Murphy & Yancey, “Construct and Consequence: Validity in Writing Assessment”

Murphy, Sandra and Kathleen Yancey: “Construct and Consequence: Validity in Writing Assessment” (in Bazerman’s Handbook of Research on Writing) (22 pages)

Murphy and Yancey offer a review of research on validity in various writing assessment formats/procedures. They begin with outlining a set of terms:

Reliability: “refers to the reproducibility of a test’s results. …’a test is highly reliable if a student taking it on two different occasions will get two very similar if not identical scores. The key issue of reliability…is to establish that something is being measured with a certain degree of consistency’” (Heubert and Hauser 71 qtd in Murphy and Yancey 448).

Validity: “the key issue of validity is to determine…whether the test measures what it purports to measure and what meaning can be drawn from the results” (449).

Construct Validity: “it examines the extent to which an assessment tool conforms to a theory of writing” (Williamson 13 qtd in Murphy and Yancey 449). Messick identifies two major threats to construct validity:

  1. Construct underrepresentation: when a ‘test is too narrow and fails to include important dimensions or facets for the construct’
  2. Construct-irrelevant variance: occurs when a ‘test contains excess reliable variance, making items or tasks easier or harder for some respondents in a manner irrelevant to the interpreted construct.’ In other words, what external variables influence the writer’s ability on the assessment?

Contextual Validity: “involves the purpose of the assessment… ‘A measure that is highly valid for one use or inference, may be quite invalid for another…the criteria for judging the assessment must correspond to the purpose, regardless of the nature of form of the assessment’” (Linn, Baker, and Dunbar 20 qtd in M&Y 449).

Authenticity: “the degree of correspondence of the characteristics of a given language test task to the features of a target language use…task (Bachman & Palmer 23). Briefly, writing tasks should represent the type of writing that examinees will be expected to employ in the context of r which the assessment is designed” (449).

Consequence as a facet of validity: “appraisal of both potential and actual social consequences of an assessment should be undertaken in any effort to determine the validity of an assessment. For writing assessment, an effective argument for validity means, ideally, a positive influence on the teaching and learning of writing. Not least, the validation process demands ‘that we take responsibility to research our own assessment’ (Huot 15)” (449).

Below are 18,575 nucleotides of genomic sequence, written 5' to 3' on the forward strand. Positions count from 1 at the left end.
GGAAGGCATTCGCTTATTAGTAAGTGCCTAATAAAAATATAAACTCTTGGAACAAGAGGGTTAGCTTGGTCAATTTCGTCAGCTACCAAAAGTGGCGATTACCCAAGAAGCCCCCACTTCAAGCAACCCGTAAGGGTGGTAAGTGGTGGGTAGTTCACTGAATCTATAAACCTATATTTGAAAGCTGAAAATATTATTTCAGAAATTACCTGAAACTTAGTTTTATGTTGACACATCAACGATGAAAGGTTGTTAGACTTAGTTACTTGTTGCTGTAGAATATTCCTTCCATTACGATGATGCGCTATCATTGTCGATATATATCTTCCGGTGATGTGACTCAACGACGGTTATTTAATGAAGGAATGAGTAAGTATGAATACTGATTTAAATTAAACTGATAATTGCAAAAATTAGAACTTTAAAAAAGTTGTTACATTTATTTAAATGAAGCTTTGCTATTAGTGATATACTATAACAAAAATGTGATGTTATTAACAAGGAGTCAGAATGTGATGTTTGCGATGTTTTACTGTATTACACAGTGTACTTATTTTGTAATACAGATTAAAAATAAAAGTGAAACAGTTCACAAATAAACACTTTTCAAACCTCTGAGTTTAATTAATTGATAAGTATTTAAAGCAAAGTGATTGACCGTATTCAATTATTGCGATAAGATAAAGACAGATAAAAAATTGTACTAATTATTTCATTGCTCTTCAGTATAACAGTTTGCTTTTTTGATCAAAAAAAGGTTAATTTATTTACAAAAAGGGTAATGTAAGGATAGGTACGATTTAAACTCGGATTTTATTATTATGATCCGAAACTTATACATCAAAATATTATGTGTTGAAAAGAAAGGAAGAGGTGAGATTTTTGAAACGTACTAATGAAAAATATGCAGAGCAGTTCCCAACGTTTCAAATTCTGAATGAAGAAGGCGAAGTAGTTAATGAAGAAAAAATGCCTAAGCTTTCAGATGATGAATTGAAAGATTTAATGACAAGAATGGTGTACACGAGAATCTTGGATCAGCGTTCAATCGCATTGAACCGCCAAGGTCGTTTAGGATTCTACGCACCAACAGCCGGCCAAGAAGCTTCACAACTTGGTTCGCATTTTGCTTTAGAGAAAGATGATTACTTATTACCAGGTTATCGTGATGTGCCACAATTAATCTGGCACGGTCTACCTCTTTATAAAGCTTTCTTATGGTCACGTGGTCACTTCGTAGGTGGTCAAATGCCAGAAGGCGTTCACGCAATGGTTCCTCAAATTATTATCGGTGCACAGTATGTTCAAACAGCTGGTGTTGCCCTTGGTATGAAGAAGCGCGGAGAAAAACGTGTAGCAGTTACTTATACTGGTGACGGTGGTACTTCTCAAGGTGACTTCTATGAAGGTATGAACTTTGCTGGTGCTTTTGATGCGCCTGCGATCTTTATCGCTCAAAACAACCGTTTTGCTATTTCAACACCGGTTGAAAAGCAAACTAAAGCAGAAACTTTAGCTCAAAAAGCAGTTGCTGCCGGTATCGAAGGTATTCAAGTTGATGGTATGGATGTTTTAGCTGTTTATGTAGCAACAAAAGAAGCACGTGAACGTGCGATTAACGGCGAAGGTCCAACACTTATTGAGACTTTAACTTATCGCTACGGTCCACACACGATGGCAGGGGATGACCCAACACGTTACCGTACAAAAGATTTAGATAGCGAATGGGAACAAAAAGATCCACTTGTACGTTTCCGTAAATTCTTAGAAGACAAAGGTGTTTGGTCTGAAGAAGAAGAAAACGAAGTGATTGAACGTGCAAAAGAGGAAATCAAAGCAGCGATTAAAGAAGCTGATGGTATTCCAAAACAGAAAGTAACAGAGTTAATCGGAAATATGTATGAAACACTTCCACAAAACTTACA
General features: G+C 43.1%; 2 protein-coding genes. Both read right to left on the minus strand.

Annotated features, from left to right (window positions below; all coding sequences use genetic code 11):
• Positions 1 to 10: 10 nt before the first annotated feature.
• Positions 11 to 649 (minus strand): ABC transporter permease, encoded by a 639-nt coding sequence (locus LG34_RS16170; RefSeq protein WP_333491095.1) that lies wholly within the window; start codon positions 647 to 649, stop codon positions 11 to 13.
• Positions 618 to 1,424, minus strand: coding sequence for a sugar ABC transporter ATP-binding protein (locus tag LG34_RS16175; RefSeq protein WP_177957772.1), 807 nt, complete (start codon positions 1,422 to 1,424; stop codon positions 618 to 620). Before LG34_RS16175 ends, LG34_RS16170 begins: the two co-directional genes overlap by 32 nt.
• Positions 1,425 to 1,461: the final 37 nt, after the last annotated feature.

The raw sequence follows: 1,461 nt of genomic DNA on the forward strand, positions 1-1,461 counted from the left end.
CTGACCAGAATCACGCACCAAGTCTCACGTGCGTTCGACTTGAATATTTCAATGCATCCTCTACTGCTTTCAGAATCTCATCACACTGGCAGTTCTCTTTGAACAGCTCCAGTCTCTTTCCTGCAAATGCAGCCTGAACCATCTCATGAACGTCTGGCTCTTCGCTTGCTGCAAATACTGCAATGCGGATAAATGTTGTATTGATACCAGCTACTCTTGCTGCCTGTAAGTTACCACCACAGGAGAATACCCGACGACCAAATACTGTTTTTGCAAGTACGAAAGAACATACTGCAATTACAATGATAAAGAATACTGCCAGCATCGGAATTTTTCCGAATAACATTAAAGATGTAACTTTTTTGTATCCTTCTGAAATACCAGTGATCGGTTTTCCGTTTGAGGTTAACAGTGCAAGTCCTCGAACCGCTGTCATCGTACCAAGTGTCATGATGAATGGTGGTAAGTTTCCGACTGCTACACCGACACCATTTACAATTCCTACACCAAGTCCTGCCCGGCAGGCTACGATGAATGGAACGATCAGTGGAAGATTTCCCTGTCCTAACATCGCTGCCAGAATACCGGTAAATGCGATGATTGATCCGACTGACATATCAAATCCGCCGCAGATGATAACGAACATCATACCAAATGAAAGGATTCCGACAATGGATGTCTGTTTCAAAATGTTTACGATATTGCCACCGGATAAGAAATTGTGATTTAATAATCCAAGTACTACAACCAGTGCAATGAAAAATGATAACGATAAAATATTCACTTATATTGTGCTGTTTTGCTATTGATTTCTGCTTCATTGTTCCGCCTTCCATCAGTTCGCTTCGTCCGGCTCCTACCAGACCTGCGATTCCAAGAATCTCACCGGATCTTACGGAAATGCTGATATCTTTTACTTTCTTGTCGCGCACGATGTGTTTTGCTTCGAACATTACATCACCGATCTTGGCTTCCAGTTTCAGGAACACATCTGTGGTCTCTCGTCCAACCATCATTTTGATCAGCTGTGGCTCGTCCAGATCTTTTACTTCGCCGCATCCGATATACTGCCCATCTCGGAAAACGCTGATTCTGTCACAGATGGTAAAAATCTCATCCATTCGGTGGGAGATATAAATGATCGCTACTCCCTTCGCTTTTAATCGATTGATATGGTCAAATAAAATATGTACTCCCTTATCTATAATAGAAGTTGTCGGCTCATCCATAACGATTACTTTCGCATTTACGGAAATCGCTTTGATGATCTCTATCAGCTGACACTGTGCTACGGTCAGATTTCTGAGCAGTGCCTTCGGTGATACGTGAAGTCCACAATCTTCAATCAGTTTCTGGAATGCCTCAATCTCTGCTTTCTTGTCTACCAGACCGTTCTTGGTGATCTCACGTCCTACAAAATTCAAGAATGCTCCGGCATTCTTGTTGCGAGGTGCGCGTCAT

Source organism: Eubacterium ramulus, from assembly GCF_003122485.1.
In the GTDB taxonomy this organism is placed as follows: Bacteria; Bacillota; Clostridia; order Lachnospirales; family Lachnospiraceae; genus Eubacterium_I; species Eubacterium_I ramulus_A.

For indirect assessments of writing, such assessments fail on consequential validity: “actual writing begins to disappear from the curriculum and the curriculum begins to take the form of the test” (451). Similarly, such assessment fails validity concerns for construct representation (i.e. the construct itself is not being tested at all) and construct relevance.

For timed, impromptu writing samples, or direct writing assessments, there are still validity issues. Namely, they point to construct-irrelevant variance as a key concern: variation in writers’ knowledge of the subject, linguistic cultural background, and interpretation of task; variation in the rater’s disciplinary background, language and cultural background, and experience in the teaching of evaluation of writing; and variation of contextual effects including writer’s topic choice, the system of scoring trained and used (i.e holistic scoring), and time allotted for writing.

For Portfolio assessments, such assessment met important benchmarks for consequential validity. For example, “participation in scoring sessions for curriculum embedded assessments such as portfolios may contribute to teacher’s knowledge and expertise and to curricular reform…teachers learned about the qualities of student work form the conversations that occurred during scoring sessions” (459). However, they also note that this is not always the case: we have to be conscious about how we implement these assessments.

Portfolios also offer opportunities for self-assessment, namely students are asked to reflect on their work as a means of self-assessment. As the authors write, “learning and the processes of learning are best assessed in the social setting in which they occur, in the case of schools, in the classroom. From this perspective, students should have a role in negotiating the content and outcomes of the assessment. Promoting that role, it is believed, may encourage students to monitor and reflect ton their own performances” (460).

To conclude, they outline the new work of validity: in particular, as advocated by many, assessments should be and are increasingly personal, contextual and descriptive. As Moss proposes, raters should be understood in a hermeneutic perspective: “the most credible judges are those who are most knowledgeable about the context in which a performance occurred, an about the nature of the performance itself. Their judgments are grounded in the richest contextual and textual evidence available, including the observations of others in their interpretive community” (462). Thus, the challenge in future conversations of validity will be to “balance the demands of accountability and the development and validation of assessments that enhance learning and the educational environment as a whole” (463).

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